It’s Sunday morning, the day after Christmas of 1999. I wake up to the desert cold at 5am, my family is still asleep. It’s the best time of the day for me. I know that I can now give my full attention and unwavering focus to the newly released Resident Evil 2. I didn’t realize then, just how much this game and this N64 would mean to me for the rest of my life. I can recall thinking to myself “I have to get as far as possible in this game before sundown.” At eight years old, living in the desert, surrounded by mountains. There was no way I would be playing this after dark! For the rest of that day, I immersed myself in the lives of Leon S. Kennedy and Claire Redfield. Forever entangling me into an ongoing battle to destroy the corrupt Umbrella Corporation. This was the starting point of my love for the Resident Evil franchise. My reverence for Resident Evil 2 has never wavered.
On January 25th, 2019, I will once again return to the dark confines of Raccoon City as I play the remake of Resident Evil 2 on my Xbox One X. Now, as a married man with two children, staying up long after dark is my only way to fully immerse myself in this world once again. As I think about that prospect, I can sense my inner-child anxiously awaiting the opportunity to once again, guide Leon and Claire on their harrowing adventure.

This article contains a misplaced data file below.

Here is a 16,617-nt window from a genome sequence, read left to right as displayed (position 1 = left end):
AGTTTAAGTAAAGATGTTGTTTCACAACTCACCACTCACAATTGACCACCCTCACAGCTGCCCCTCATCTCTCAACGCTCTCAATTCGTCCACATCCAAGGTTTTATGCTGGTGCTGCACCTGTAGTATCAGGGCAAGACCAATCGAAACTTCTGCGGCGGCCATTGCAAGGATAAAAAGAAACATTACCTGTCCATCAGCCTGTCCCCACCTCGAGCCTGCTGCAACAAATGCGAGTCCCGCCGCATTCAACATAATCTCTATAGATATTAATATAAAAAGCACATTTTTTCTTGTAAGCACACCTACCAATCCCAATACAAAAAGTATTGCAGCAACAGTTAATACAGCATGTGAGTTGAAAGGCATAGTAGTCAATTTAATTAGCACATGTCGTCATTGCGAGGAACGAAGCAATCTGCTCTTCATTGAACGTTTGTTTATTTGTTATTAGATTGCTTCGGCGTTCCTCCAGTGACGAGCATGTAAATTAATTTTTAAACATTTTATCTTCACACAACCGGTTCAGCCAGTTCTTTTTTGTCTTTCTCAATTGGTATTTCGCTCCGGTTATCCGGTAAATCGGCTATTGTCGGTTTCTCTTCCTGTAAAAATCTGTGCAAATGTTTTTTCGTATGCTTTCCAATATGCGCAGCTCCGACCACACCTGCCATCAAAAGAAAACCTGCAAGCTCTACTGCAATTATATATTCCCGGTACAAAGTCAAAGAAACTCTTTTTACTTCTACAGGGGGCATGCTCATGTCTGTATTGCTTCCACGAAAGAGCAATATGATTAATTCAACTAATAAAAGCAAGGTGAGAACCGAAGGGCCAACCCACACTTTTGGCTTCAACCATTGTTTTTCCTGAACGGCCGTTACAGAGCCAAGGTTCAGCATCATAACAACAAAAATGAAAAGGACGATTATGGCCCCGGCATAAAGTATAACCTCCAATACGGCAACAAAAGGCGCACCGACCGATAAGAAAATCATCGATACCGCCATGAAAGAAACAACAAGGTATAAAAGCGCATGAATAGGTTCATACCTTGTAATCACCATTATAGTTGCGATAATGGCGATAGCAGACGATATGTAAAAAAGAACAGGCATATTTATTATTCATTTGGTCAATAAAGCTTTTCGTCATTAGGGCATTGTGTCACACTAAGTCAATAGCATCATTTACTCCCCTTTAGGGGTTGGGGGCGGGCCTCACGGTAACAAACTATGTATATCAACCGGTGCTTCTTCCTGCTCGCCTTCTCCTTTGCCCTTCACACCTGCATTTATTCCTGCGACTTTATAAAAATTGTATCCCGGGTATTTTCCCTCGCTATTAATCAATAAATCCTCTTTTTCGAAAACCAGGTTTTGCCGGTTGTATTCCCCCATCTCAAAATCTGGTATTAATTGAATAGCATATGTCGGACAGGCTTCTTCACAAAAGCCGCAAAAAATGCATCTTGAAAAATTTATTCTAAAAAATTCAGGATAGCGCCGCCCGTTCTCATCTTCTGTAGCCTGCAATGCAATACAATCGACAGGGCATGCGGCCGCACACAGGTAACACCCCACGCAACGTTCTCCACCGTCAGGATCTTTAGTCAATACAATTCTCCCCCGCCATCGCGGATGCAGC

Until that day arrives, Capcom has graciously released a 30 minute, 1-shot demo of the Resident Evil 2 Remake.
Now, when I think Resident Evil 2, I think of one specific moment with one specific character. Lieutenant Marvin Branagh. Lieutenant Branagh is the doomed police officer who saves Leon’s life after he enters the Raccoon City Police Station. A mortally wounded Marvin instructs Leon to take his keycard and rescue the other survivors and to do this, by leaving him behind. Leon’s immediate protests resulted with Marvin’s firearm aimed directly at his head. Back in ’99, this struck me deeply. I had never seen such a horrific gesture of compassion, anger, and selflessness before! The imagery alone sent shivers down the spine of 8-year-old me. In this remake, Marvin makes his return. Not only do his words save his life, but now he has physically saved his life! And this time, it was Marvin’s words; that have sent the same shivers, down the same spine.
“And don’t make my mistake. If you see one of those things – uniform – or not – you do not hesitate. You take it out…or you run. Got It?” -Lieutenant Marvin Branagh.
At this point in the demo, I knew that Resident Evil 2 Remake would be one of my favorite experiences of 2019!
The beginning of the demo places you at the threshold of the Raccoon City Police Station. The station itself is rife with barricades, scattered equipment, and other various forms of debris; very much like the original. Once you begin, you play as Leon S. Kennedy, a rookie beat cop set to start his first day at the RPD to embark on what becomes the worst first day of the job ever. Upon entering the station, you are thrust into a cinematic event highlighting your first mission. Rescue your fellow officer from the security feed.
As the cutscene ends and I regain control of Leon, I notice the various ways in which Resident Evil 2 Remake has been modernized. Here are some of the updates I found.